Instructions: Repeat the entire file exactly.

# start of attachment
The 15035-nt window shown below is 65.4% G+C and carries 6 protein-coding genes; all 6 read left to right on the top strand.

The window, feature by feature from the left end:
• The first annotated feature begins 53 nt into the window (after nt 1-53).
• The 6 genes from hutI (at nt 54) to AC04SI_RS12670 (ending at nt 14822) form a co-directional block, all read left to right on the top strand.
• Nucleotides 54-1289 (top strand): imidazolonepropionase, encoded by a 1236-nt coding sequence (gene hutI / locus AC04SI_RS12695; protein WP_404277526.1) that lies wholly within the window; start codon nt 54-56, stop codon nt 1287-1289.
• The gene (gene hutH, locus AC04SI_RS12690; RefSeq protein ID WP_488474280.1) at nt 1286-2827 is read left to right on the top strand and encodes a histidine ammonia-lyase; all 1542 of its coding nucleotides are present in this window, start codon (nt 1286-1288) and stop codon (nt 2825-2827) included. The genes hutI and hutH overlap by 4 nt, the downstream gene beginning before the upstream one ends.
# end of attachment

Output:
The 15035-nt window shown below is 65.4% G+C and carries 6 protein-coding genes; all 6 read left to right on the top strand.

The window, feature by feature from the left end:
• The first annotated feature begins 53 nt into the window (after nt 1-53).
• The 6 genes from hutI (at nt 54) to AC04SI_RS12670 (ending at nt 14822) form a co-directional block, all read left to right on the top strand.
• Nucleotides 54-1289 (top strand): imidazolonepropionase, encoded by a 1236-nt coding sequence (gene hutI / locus AC04SI_RS12695; protein WP_404277526.1) that lies wholly within the window; start codon nt 54-56, stop codon nt 1287-1289.
• The gene (gene hutH, locus AC04SI_RS12690; RefSeq protein ID WP_488474280.1) at nt 1286-2827 is read left to right on the top strand and encodes a histidine ammonia-lyase; all 1542 of its coding nucleotides are present in this window, start codon (nt 1286-1288) and stop codon (nt 2825-2827) included. The genes hutI and hutH overlap by 4 nt, the downstream gene beginning before the upstream one ends.